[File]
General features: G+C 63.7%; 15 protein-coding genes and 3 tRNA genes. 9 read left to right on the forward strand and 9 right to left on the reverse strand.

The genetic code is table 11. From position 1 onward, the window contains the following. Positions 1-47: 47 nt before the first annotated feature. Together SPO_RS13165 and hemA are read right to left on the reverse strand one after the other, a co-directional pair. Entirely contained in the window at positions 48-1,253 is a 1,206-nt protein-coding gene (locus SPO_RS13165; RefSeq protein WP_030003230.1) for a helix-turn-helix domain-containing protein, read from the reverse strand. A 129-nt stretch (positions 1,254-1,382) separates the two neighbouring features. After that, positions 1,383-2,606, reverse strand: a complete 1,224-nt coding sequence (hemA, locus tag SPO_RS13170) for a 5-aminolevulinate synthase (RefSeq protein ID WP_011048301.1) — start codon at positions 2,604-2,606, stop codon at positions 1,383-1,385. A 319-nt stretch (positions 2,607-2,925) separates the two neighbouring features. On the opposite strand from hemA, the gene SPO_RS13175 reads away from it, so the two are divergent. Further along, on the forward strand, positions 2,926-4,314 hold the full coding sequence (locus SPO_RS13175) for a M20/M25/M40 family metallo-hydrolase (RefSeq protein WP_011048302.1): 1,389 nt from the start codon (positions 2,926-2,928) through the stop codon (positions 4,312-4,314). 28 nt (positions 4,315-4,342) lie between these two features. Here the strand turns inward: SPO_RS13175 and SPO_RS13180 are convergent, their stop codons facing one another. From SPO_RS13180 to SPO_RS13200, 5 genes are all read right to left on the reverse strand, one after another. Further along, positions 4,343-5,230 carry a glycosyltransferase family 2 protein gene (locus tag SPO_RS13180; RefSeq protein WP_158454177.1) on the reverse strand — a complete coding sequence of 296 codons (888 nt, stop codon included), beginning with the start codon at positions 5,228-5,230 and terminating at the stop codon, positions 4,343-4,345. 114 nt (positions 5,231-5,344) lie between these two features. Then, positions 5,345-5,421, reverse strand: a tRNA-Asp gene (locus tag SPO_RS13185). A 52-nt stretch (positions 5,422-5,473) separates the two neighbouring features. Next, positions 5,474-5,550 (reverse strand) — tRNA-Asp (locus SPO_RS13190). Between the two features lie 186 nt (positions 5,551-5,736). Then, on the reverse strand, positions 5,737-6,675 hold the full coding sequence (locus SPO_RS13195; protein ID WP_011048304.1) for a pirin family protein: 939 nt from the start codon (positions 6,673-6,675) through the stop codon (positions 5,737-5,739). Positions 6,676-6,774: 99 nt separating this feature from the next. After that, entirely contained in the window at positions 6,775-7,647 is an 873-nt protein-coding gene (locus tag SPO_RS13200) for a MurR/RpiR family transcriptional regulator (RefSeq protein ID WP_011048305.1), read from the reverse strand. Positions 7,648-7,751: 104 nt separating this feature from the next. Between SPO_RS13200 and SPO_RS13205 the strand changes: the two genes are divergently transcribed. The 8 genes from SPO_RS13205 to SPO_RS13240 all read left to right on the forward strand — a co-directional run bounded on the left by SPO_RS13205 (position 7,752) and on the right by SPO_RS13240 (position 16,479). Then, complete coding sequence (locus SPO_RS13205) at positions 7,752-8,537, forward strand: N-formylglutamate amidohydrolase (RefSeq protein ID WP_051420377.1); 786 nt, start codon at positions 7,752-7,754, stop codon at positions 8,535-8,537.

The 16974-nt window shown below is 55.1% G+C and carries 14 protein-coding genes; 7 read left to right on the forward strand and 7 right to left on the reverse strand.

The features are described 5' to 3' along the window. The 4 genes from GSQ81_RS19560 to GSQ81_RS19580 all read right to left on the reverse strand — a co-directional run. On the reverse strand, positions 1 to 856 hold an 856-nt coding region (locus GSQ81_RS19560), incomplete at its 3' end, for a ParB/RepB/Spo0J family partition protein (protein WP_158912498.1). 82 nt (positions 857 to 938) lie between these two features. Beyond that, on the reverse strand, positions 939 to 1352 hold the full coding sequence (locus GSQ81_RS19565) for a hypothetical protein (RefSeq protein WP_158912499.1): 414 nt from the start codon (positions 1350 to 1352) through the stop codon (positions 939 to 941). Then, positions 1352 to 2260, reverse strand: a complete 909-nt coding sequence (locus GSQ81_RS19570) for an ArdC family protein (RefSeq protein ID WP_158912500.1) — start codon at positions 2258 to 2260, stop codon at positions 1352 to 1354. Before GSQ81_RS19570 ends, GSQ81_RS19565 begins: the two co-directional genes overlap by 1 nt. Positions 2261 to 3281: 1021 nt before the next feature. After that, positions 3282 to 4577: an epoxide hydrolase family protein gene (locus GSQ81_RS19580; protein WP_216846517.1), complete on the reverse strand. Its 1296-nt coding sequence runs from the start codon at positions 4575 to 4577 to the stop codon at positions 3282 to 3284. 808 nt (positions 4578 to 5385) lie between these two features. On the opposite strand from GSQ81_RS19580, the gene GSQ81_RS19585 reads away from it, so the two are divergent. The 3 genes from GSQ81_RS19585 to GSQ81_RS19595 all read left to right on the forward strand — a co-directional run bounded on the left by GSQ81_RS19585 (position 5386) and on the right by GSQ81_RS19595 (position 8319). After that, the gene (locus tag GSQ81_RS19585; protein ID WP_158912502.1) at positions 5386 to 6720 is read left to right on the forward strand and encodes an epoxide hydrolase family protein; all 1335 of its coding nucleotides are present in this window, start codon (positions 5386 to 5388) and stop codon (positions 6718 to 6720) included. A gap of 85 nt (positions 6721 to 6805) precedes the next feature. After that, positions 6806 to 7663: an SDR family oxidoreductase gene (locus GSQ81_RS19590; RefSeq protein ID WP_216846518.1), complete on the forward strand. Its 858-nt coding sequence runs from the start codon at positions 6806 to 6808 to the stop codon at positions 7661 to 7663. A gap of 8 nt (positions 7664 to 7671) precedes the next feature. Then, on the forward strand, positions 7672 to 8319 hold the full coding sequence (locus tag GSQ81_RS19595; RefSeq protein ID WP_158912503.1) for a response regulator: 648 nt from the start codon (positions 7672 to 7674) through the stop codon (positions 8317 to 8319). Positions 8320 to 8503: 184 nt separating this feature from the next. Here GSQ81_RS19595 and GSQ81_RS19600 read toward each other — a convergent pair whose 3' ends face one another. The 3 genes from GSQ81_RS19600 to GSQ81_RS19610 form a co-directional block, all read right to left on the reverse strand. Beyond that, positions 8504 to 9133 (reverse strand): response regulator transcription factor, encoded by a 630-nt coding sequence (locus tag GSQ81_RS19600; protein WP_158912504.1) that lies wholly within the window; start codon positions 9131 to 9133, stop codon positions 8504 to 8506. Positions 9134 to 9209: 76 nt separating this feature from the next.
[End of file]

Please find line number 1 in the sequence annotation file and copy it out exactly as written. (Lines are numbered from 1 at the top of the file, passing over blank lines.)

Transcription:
General features: G+C 63.7%; 15 protein-coding genes and 3 tRNA genes. 9 read left to right on the forward strand and 9 right to left on the reverse strand.